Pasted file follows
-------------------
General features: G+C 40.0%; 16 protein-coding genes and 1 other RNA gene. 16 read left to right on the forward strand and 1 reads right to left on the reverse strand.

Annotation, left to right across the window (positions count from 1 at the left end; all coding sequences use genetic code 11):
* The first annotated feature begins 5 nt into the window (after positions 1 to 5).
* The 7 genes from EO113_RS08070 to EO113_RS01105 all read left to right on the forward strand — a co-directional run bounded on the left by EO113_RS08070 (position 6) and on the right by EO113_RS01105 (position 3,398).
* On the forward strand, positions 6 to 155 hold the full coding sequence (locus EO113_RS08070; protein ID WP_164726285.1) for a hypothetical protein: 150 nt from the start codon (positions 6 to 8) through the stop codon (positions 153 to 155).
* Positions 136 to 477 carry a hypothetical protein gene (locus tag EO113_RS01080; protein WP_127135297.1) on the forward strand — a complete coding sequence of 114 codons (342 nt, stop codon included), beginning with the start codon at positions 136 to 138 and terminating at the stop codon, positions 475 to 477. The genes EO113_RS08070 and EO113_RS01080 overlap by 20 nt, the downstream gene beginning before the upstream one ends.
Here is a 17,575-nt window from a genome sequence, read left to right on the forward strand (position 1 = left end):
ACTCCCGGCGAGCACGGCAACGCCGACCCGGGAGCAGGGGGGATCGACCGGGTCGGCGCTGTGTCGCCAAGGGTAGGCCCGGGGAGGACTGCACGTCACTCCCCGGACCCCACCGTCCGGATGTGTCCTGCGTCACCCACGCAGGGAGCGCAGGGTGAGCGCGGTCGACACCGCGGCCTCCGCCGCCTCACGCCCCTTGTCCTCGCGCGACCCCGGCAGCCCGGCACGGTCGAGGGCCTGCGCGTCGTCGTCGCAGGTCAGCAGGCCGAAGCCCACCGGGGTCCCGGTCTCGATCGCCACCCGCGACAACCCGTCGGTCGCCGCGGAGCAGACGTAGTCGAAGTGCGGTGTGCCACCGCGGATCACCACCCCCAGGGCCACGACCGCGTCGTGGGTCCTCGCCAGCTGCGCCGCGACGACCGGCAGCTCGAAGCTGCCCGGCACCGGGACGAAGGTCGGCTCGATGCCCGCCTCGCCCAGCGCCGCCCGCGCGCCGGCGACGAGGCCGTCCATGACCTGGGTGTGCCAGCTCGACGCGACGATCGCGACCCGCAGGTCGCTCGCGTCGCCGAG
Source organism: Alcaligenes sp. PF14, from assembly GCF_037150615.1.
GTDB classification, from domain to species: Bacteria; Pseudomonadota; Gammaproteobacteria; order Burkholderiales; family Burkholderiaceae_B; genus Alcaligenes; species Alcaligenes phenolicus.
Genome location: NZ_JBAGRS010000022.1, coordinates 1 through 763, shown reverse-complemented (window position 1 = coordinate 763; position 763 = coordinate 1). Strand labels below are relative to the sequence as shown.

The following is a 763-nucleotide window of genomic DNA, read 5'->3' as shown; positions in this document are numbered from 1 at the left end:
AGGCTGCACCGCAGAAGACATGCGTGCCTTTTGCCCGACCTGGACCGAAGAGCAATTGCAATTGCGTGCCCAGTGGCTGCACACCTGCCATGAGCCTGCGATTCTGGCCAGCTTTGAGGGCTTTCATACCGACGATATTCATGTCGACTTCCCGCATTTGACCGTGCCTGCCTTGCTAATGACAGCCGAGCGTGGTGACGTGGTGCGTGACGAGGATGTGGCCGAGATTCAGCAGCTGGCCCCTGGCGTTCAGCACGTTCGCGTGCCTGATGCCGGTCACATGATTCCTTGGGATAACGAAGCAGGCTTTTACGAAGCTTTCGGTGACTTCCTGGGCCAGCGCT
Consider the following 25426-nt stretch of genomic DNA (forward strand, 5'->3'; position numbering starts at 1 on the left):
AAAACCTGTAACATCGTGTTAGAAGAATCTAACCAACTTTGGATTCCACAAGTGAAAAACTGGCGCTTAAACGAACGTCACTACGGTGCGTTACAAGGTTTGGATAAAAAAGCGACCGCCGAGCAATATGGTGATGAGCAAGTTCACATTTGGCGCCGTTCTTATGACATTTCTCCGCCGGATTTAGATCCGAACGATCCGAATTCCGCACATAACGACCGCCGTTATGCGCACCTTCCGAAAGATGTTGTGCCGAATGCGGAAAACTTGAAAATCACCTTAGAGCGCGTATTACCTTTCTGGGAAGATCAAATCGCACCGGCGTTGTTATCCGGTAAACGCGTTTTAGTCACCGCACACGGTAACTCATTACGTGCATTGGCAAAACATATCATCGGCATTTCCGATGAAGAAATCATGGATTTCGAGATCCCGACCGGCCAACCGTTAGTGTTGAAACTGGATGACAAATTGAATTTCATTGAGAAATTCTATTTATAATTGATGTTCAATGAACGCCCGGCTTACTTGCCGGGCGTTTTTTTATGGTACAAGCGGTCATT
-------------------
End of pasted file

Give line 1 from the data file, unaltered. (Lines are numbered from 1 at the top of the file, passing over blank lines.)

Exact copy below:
General features: G+C 40.0%; 16 protein-coding genes and 1 other RNA gene. 16 read left to right on the forward strand and 1 reads right to left on the reverse strand.